Californians heading to the polls in November will vote whether to derail the state's landmark greenhouse gas emission law.
Secretary of State Debra Bowen announced this afternoon that the measure to delay Assembly Bill 32, the 2006 law mandating the state reduce greenhouse gas emissions to 1990 levels by 2020, has qualified for the ballot. Proponents, who needed to submit at least 435,000 valid voter signatures to make the cut, reached the threshold for qualifying through the random sample process.
The measure, called the California Jobs Initiative, calls for delaying implementation of the regulations until the state unemployment rate — which currently hovers at about 12 percent — drops to 5.5 percent for four consecutive quarters.
The initiative's backers deride AB 32 as a "job killer" and say that complying with the law's mandates will hurt businesses on the brink of recovery. They cite various studies, some of which have been dismissed or criticized by other academics, finding that the regulations would cost the state jobs. The Legislative Analyst's Office concluded in a report this spring that AB 32 could result in job losses in the short term but that it was unclear what the long-term impact would be.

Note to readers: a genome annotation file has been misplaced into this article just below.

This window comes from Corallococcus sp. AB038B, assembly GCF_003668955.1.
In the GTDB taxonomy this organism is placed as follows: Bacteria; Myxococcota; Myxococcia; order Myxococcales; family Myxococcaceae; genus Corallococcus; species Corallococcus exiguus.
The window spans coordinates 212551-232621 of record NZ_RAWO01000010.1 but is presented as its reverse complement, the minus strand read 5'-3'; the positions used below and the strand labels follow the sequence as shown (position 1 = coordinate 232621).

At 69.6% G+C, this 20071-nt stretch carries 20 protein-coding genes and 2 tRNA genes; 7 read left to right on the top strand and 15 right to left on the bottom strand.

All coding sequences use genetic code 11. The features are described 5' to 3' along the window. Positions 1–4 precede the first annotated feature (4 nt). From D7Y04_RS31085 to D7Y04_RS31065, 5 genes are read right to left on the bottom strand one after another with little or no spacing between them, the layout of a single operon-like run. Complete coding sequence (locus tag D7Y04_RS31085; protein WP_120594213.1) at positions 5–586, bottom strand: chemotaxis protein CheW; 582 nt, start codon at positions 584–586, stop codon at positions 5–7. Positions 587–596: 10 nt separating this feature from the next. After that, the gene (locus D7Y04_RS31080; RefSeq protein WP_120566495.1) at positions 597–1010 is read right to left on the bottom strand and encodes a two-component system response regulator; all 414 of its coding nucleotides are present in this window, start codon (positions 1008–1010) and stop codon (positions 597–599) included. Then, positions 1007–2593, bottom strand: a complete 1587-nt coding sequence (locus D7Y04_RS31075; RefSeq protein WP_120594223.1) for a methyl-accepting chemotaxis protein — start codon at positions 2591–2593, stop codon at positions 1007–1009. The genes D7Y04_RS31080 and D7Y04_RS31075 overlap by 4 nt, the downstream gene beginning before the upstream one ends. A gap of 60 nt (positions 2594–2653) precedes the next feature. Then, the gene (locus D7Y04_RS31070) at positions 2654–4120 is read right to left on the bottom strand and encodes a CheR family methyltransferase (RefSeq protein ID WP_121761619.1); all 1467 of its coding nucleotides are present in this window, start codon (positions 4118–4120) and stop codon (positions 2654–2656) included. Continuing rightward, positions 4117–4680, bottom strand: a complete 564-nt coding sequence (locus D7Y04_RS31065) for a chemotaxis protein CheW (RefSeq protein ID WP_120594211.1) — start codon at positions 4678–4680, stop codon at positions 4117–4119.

The opposition campaign will have help from one of the AB 32's biggest backers: Gov. Arnold Schwarzenegger, who signed the law in 2006.
"This initiative sponsored by greedy Texas oil companies would cripple California's fastest growing economic sector, reverse our renewable energy policy and decimate our environmental progress for the benefit of these oil companies' profit margins," Schwarzenegger said Tuesday in a statement. "I will not allow this to happen on my watch."
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